Show simple item record

dc.contributor.advisorStepp, Cara E.en_US
dc.contributor.authorLondon, Deniseen_US
dc.date.accessioned2021-09-15T13:39:45Z
dc.date.available2021-09-15T13:39:45Z
dc.date.issued2021
dc.identifier.urihttps://hdl.handle.net/2144/43012
dc.description.abstractPURPOSE: Surface electromyography (sEMG) provides an alternative method for individuals with severe motor impairments to use the voluntary contractions of sparred musculature as inputs into an alternative and augmentative communication (AAC) device. Current research suggests that individuals with typical motor control prefer a sEMG-based click mechanism over a dwell-based click mechanism to operate an on-screen cursor. However, there is no existing data on the effects of cursor click modality on language production in AAC users with motor impairments. The goal of this study was to evaluate the communicative abilities of individuals with neuromuscular disorders when using an AAC device with two different cursor click modalities. METHOD: Twelve individuals with neuromuscular disorders produced synthetic language samples via an on-screen keyboard using an sEMG/accelerometer system with two different click modalities: dwell-based clicking and sEMG-based clicking. A third language sample via natural speech was also recorded. Language sample analysis was used to evaluate language complexity at syntactic, semantic, and ideational levels. To analyze syntactic complexity, language samples were examined for clausal density, conjunction usage, phrase expansions (noun phrase, verb phrase, and prepositional phrase), and mean length of utterance. Semantic complexity was analyzed using measures of moving-average type token ratio, abstract noun usage, metacognitive verb usage, and usage of morphologically complex words. Ideational complexity was analyzed in terms of the extent to which the responses conveyed the participant’s ideas. A questionnaire was used to measure the participants’ perceptions of usefulness for each modality. RESULTS: Mean length of utterance was shorter in the dwell-based click modality than in the sEMG-based click and natural speech modalities. In the sEMG-based click modality the majority of sentences were complex sentences, whereas simple sentences made up the majority in the dwell-based click modality. Morphologically complex word usage was used more frequently in the natural speech modality than in the sEMG-based click modality and used most frequently in the dwell-based click modality. There were no modality-specific trends for ideational complexity. Measures from the questionnaire showed that participants ranked natural speech as being more useful than either of the cursor-click modalities, but all three modalities were rated as at least somewhat useful (5 out of 7 on a rating scale of usefulness). CONCLUSION: This study is the first to evaluate the effects of cursor-click modality on the communicative abilities of individuals with neuromuscular disorders. Despite differences in language complexity on some measures, participants were able to use all three modalities to accurately respond to the language prompt with similar ideational scores. These results support both sEMG and dwell as alternative access methods for controlling a cursor-click system for individuals with neuromuscular disorders in future AAC applications.en_US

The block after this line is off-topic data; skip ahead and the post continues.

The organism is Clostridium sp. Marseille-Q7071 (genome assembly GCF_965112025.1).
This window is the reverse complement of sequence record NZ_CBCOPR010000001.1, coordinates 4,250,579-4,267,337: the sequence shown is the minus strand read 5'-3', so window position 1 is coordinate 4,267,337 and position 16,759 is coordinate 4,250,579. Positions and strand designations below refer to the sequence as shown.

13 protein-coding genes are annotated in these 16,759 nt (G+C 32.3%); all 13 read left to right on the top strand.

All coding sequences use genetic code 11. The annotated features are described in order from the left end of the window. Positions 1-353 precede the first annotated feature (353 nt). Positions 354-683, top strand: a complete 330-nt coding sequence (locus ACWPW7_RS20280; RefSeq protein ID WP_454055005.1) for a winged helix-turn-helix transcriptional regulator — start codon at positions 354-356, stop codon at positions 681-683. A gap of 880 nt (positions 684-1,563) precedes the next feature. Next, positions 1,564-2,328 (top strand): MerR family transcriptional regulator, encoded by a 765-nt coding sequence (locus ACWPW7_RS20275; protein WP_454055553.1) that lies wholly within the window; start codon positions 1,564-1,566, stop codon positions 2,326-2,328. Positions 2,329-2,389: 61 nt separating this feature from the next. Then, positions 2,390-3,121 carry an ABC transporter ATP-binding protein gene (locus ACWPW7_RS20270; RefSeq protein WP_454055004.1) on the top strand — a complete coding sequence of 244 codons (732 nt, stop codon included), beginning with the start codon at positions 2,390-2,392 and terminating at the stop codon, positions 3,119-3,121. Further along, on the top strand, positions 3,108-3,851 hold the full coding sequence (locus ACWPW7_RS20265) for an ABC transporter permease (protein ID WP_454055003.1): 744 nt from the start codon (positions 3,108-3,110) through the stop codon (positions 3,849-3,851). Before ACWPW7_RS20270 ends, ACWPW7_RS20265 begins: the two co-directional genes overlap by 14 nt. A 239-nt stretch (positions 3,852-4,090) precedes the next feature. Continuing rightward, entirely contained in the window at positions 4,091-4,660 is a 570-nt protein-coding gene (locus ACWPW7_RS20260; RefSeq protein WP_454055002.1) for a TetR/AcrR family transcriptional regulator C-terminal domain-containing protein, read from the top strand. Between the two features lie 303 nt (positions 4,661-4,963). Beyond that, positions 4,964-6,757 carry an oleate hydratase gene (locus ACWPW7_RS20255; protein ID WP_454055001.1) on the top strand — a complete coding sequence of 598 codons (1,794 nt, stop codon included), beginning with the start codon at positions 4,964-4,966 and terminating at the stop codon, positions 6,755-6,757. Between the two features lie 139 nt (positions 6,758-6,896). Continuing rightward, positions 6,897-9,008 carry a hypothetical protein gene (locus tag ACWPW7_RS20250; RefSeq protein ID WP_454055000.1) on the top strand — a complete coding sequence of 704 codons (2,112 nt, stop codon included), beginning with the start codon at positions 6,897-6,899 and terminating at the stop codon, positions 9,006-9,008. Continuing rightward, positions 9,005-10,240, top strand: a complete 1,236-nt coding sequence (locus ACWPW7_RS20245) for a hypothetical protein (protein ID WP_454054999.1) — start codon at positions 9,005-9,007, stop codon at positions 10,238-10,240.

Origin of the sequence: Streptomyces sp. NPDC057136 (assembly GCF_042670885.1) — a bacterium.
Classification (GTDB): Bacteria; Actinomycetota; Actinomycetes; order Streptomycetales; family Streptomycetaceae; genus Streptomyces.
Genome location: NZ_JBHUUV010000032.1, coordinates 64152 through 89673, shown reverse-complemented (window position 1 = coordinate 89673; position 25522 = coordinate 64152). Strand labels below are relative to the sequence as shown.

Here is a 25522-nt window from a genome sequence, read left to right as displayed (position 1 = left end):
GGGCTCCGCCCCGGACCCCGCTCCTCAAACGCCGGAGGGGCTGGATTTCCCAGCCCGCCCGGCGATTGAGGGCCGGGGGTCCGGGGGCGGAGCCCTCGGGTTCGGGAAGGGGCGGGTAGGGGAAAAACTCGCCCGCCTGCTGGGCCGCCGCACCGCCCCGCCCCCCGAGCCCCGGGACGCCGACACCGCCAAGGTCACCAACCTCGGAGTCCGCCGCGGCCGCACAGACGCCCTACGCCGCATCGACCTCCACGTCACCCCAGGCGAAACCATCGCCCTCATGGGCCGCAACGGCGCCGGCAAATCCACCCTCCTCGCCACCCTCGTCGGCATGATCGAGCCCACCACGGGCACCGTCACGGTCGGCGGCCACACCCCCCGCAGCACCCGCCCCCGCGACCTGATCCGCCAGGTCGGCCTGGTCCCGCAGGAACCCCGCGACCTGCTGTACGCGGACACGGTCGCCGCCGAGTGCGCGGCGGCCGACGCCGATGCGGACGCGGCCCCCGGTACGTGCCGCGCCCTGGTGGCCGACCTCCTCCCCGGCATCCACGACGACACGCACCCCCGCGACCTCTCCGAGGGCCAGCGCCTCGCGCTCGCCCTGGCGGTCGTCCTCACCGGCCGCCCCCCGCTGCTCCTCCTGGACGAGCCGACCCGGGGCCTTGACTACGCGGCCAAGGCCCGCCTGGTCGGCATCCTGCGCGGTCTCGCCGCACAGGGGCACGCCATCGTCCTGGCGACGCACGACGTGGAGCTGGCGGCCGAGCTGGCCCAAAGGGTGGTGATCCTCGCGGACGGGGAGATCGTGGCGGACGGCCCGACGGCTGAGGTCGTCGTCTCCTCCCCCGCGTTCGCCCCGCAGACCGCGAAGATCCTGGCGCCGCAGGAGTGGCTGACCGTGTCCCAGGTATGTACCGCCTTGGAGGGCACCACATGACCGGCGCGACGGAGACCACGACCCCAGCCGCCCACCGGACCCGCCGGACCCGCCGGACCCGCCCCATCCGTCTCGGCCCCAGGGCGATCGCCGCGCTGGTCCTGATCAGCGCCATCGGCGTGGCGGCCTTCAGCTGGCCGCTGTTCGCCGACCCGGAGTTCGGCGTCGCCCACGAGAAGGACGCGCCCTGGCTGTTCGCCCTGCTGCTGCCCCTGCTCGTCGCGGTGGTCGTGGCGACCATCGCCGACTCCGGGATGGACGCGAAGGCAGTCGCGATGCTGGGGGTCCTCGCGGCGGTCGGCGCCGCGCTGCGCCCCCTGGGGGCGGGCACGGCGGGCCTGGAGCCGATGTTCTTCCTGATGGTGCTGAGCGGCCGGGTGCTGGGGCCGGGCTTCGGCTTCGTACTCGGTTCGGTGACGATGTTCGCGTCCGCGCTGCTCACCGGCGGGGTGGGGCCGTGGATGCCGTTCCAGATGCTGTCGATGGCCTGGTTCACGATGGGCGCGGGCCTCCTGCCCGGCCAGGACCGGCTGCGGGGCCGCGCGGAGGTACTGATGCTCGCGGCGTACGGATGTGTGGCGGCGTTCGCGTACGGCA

dc.language.isoen_US
dc.subjectSpeech therapyen_US
dc.titleThe effects of augmentative and alternative communication cursor click modality on language complexity and user perceptionsen_US
dc.typeThesis/Dissertationen_US
dc.date.updated2021-09-14T22:09:59Z
etd.degree.nameMaster of Scienceen_US
etd.degree.levelmastersen_US
etd.degree.disciplineSargent College of Health and Rehabilitation Sciencesen_US
etd.degree.grantorBoston Universityen_US


This item appears in the following Collection(s)

Show simple item record